In the meantime, as has become an Un-School tradition, all groups were asked to vote on their favourite pitch, with the peer reviewed winner being a tie between Team 2 (Hatch) and Team 3. 

Then came the panel’s feedback. And the decision was in—3rd place went to Team 1, 2nd place to Team 2 'Hatch', and in first place—Team 3! We thought they were all great, and we're extremely proud of the level of thought and integration of learning each team showed in their propositions so everyone went home with a prize! But the real reward was the celebratory glass of bubbles (at 11.45am!) and delicious treats that the team brought out after we had thanked our judges.

Celebrating with bubbles and yummy delights 

Celebrating with bubbles and yummy delights 

After we polished off a few bottles of bubbly, our assistant producer Simone, conducted a reflection session on each day, guiding the group through a distillation of all the crazy things that happened over the intense 7 day fellowship. Following this, the Fellows received back their own initial notes about their hopes for the week that they had written on the first day of the fellowship and then spent some time in pairs reflecting on what had been achieved and what could be worked on moving forward.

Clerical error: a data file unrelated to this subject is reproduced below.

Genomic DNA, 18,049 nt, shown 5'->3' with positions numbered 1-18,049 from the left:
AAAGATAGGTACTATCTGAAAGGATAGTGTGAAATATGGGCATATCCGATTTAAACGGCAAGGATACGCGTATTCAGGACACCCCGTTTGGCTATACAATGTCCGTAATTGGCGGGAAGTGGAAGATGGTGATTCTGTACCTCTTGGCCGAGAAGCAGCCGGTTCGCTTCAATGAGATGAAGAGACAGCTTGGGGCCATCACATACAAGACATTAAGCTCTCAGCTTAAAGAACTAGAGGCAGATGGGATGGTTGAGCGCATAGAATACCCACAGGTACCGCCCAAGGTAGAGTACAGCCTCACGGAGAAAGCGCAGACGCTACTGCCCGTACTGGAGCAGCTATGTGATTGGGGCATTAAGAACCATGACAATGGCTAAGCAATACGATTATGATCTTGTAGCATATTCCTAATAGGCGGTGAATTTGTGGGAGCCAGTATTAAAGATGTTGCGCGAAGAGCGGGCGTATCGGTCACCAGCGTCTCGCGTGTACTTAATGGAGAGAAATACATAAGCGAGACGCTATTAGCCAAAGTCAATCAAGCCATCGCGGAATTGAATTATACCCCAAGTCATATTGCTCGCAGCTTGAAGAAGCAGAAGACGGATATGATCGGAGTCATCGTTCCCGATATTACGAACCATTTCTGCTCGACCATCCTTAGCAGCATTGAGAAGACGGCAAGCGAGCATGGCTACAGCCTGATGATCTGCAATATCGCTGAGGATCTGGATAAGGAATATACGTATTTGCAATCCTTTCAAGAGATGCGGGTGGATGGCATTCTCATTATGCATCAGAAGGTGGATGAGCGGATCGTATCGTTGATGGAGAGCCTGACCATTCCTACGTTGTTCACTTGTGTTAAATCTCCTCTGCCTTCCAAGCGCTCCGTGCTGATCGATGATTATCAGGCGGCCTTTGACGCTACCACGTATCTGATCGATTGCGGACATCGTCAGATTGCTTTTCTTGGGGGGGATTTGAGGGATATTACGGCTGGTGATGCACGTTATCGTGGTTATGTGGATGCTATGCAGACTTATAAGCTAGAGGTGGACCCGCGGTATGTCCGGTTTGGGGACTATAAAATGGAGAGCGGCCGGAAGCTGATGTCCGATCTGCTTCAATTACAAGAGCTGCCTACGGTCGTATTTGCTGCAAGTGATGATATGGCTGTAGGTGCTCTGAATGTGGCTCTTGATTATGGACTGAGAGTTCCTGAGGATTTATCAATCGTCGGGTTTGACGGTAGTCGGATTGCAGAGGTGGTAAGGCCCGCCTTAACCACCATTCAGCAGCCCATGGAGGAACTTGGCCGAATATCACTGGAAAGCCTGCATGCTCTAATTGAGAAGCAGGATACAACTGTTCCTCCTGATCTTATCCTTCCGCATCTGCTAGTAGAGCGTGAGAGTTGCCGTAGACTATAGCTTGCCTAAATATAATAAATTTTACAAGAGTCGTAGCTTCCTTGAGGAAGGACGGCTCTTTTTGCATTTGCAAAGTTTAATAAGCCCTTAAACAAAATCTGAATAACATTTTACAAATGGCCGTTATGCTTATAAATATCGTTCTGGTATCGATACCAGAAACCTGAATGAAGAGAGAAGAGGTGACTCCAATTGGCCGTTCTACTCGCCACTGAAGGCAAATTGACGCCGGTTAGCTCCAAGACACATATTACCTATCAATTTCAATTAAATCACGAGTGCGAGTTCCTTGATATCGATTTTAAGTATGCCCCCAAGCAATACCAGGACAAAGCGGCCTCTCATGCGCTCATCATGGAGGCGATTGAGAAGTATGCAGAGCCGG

In closing, we shared final statements as a group, to summarise a learning, thought or provocation from the week as well as what each of us might be taking away or putting into practice from the experience in the future.

There were many thanks and a shared gratefulness for the fellowship week and the opportunity to meet and connect with so many great like-minds (in the mentors, team and fellows). Connecting with others. The idea of play and having fun alongside more serious activism and social innovation were all themes of the week and reflection session. 

And then it was over—that was our close to the Melbourne Un-School Fellowship! We hope you have enjoyed the ride as much as we have, and don’t forget to keep up to date with future fellowship opportunities coming up all over the place in the very near future.

Our community of past fellows is growing into a formidable and creatively thriving network of inspirational people—don’t miss out on becoming a part of it!

Wrap photo—the full Un-School Melbourne Fellowship cohort and team!

Wrap photo—the full Un-School Melbourne Fellowship cohort and team!